Folkert de Jong

Marta Gnyp for ZOO #36, August 2012

For his last Parisian show for Spring/Summer 2013, Belgian designer Wouter Van Beirendonck collaborated with Dutch artist Folkert de Jong. De Jong’s colorful, elongated hats, which have featured in several of van Beirendonck’s series, have fascinated the designer from the first moment he saw them. Here, we speak to De Jong about the partnership.

MG: How did Van Beirendonck find you?

FDJ: He saw my artworks several times beforeat art fairs and museum exhibitions. He said that he became a fan of my works because of their formal qualities but also because of the way I deal with my subjects by creating tension. For his new show, he wanted to do something with the top hats and he couldn’t get my works out of his mind. He was making sketches for show designs but he was constantly drawing my hats.

MG: So he approached you specifically for the hats. Did you talk together about the total concept of the show? I understood that the show, Silent Secrets, aimed to convey the idea that nowadays thanks to social media everything has become public.

FDJ: We agreed that it would be a collaboration between us, so we started an open conversation about this subject – the idea that there is nothing secret, personal or private any longer. I liked very much the drawings he showed me: the conformist gentlemen suits or business suits – on the one side very formal, on the other side being almost like an outer shell to protect yourself. I like the idea of using these characters as examples of species. Interestingly enough, also the colors he used in his design are related to the colors I use in my works, like pink and blue. The moment we met, we had already a lot in common so we didn’t start from zero.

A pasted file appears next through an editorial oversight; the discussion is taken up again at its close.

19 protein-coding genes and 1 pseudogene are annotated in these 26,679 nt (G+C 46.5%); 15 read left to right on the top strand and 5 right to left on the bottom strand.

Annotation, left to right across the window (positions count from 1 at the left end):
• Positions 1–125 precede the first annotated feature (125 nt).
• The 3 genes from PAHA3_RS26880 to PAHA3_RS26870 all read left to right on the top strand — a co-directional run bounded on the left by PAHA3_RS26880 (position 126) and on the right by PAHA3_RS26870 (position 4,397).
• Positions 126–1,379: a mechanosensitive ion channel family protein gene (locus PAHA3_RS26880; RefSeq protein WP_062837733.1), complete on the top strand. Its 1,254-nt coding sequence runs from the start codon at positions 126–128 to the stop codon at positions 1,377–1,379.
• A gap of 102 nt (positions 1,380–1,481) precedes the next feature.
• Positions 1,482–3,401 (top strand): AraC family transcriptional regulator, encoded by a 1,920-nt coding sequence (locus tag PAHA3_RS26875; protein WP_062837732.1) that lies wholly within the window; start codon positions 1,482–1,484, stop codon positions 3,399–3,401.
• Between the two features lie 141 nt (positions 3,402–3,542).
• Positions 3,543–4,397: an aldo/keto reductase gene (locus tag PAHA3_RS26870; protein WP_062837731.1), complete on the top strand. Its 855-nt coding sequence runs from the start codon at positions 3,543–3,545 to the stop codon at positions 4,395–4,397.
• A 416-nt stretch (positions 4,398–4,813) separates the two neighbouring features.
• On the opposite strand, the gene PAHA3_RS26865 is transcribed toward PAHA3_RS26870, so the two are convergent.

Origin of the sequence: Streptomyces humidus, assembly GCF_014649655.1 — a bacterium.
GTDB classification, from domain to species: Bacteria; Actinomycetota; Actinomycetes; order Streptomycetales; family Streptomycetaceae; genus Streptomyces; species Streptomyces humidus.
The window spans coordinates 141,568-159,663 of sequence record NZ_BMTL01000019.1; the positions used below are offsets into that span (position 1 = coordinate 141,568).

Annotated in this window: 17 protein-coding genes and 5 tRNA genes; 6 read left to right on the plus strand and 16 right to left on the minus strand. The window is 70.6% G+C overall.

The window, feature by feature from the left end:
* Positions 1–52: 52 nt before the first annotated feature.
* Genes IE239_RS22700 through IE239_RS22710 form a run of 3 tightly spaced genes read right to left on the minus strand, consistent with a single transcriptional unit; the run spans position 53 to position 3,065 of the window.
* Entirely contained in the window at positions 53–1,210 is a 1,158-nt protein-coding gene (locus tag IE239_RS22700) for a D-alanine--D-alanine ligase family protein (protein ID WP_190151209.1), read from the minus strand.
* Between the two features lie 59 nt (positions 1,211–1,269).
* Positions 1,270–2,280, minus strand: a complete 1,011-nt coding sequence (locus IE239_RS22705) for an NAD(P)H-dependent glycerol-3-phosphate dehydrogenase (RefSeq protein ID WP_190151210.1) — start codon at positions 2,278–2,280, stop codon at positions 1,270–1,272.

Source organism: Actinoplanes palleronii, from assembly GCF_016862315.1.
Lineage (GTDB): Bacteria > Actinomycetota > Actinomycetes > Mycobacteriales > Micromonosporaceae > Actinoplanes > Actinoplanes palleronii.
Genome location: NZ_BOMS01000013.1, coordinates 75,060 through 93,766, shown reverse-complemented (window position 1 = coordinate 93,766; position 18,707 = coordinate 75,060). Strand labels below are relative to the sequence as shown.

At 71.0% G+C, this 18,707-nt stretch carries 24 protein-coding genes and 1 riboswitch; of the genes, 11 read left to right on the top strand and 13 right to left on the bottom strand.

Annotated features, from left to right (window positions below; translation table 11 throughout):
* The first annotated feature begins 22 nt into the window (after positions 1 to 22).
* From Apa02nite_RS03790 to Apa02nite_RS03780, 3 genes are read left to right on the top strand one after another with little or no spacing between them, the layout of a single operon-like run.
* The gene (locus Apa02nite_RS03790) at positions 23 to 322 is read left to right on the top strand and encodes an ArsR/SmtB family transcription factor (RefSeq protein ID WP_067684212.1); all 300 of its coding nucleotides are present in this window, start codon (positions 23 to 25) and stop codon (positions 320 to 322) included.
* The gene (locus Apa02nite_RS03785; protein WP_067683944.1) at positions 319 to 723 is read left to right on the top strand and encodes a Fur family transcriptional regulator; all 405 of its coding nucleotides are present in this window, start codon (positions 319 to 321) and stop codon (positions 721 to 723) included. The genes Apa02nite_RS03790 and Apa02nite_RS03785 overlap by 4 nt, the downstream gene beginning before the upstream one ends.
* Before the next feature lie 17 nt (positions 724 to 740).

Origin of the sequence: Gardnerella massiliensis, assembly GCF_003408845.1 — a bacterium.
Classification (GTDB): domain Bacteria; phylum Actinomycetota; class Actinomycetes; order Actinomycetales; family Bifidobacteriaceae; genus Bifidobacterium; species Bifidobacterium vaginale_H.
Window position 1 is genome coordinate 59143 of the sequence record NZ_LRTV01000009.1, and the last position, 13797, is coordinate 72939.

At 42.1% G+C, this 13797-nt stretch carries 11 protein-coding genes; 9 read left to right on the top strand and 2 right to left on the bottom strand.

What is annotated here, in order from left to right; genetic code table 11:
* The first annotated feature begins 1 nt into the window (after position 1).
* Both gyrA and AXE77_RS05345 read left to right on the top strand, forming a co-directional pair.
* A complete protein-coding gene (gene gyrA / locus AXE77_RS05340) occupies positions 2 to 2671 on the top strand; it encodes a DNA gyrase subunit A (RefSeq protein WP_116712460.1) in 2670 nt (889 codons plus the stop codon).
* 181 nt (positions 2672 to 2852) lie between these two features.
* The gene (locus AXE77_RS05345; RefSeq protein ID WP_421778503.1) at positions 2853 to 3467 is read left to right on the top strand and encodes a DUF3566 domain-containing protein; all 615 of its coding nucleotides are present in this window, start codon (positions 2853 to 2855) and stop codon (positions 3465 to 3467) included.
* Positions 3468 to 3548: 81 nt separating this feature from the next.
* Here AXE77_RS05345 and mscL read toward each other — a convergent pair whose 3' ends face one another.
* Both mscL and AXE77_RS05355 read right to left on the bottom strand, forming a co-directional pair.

MG: Did you attend the show?

FDJ: Unfortunately not. I had to be in London for my project with the Wooster group.

MG: For the Wooster Group (theater and dance company) you designed the costumes for Troilus and Cressida. Your collaboration with van Beirendonck is therefore not the first attempt to cooperate with fields outside the classical art territory. Why do you seek to experiment with theater or fashion?

FDJ: At the beginning of my career, when I was studying in the Rijksakademie in Amsterdam, I was making performances for which I designed stage sets and costumes. I dropped that way of working when I decided to develop more sculptural work and create installations in which I could also use various characters and develop a stage, but which I could fully control rather than organizing the theatrical interaction between people. I wanted to do everything myself in order to make it more efficient. So collaborating with the theater or a fashion designer reminded me a lot of the time when I started; there were some interesting elements from the past that I could pick up again. It meant liberty, a different artistic approach through another medium. It was an opportunity to reconsider and perhaps to reset what I’m doing. To break some values open.

MG: You used a lot of different symbols for the show. Did you develop them together?

FDJ: Walter was talking about secret societies and so I did research on this subject. I like those obscure magic symbols. It was interesting to have a dialogue about this subject.

MG: Did you notice that you as an artist think differently than he as a fashion designer?